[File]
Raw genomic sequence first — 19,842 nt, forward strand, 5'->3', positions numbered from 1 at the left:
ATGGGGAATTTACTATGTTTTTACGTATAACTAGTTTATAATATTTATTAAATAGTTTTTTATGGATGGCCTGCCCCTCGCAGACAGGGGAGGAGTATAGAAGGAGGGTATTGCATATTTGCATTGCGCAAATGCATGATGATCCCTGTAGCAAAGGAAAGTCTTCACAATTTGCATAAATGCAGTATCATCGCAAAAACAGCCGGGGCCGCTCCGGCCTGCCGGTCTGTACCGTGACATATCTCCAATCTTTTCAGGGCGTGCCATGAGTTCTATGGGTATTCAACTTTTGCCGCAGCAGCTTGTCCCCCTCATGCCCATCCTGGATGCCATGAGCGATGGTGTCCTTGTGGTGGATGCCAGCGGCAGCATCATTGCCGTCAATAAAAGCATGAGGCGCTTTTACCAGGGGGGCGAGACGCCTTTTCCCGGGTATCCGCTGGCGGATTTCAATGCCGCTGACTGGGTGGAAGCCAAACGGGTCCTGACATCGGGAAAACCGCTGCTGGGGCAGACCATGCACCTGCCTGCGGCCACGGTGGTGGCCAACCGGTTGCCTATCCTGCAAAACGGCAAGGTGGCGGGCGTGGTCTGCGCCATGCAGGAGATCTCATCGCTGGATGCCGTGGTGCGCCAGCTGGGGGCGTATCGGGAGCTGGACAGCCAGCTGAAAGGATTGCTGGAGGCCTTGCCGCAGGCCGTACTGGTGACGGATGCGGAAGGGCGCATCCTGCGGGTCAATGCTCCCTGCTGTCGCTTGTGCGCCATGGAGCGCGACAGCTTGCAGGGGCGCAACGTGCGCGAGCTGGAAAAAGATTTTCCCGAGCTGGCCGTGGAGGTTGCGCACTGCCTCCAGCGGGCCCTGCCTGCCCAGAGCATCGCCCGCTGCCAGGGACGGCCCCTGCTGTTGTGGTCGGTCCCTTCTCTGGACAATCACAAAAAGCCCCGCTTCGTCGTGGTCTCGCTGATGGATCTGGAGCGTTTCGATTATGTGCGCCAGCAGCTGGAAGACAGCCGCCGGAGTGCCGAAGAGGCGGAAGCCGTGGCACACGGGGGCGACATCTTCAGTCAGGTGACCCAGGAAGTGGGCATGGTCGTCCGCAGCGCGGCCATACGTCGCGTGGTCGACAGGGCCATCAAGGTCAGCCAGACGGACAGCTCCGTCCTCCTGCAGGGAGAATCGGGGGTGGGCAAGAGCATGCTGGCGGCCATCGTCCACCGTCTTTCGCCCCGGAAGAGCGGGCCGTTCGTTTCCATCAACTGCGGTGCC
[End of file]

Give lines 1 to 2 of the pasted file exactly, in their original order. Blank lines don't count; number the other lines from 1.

Raw genomic sequence first — 19,842 nt, forward strand, 5'->3', positions numbered from 1 at the left:
ATGGGGAATTTACTATGTTTTTACGTATAACTAGTTTATAATATTTATTAAATAGTTTTTTATGGATGGCCTGCCCCTCGCAGACAGGGGAGGAGTATAGAAGGAGGGTATTGCATATTTGCATTGCGCAAATGCATGATGATCCCTGTAGCAAAGGAAAGTCTTCACAATTTGCATAAATGCAGTATCATCGCAAAAACAGCCGGGGCCGCTCCGGCCTGCCGGTCTGTACCGTGACATATCTCCAATCTTTTCAGGGCGTGCCATGAGTTCTATGGGTATTCAACTTTTGCCGCAGCAGCTTGTCCCCCTCATGCCCATCCTGGATGCCATGAGCGATGGTGTCCTTGTGGTGGATGCCAGCGGCAGCATCATTGCCGTCAATAAAAGCATGAGGCGCTTTTACCAGGGGGGCGAGACGCCTTTTCCCGGGTATCCGCTGGCGGATTTCAATGCCGCTGACTGGGTGGAAGCCAAACGGGTCCTGACATCGGGAAAACCGCTGCTGGGGCAGACCATGCACCTGCCTGCGGCCACGGTGGTGGCCAACCGGTTGCCTATCCTGCAAAACGGCAAGGTGGCGGGCGTGGTCTGCGCCATGCAGGAGATCTCATCGCTGGATGCCGTGGTGCGCCAGCTGGGGGCGTATCGGGAGCTGGACAGCCAGCTGAAAGGATTGCTGGAGGCCTTGCCGCAGGCCGTACTGGTGACGGATGCGGAAGGGCGCATCCTGCGGGTCAATGCTCCCTGCTGTCGCTTGTGCGCCATGGAGCGCGACAGCTTGCAGGGGCGCAACGTGCGCGAGCTGGAAAAAGATTTTCCCGAGCTGGCCGTGGAGGTTGCGCACTGCCTCCAGCGGGCCCTGCCTGCCCAGAGCATCGCCCGCTGCCAGGGACGGCCCCTGCTGTTGTGGTCGGTCCCTTCTCTGGACAATCACAAAAAGCCCCGCTTCGTCGTGGTCTCGCTGATGGATCTGGAGCGTTTCGATTATGTGCGCCAGCAGCTGGAAGACAGCCGCCGGAGTGCCGAAGAGGCGGAAGCCGTGGCACACGGGGGCGACATCTTCAGTCAGGTGACCCAGGAAGTGGGCATGGTCGTCCGCAGCGCGGCCATACGTCGCGTGGTCGACAGGGCCATCAAGGTCAGCCAGACGGACAGCTCCGTCCTCCTGCAGGGAGAATCGGGGGTGGGCAAGAGCATGCTGGCGGCCATCGTCCACCGTCTTTCGCCCCGGAAGAGCGGGCCGTTCGTTTCCATCAACTGCGGTGCC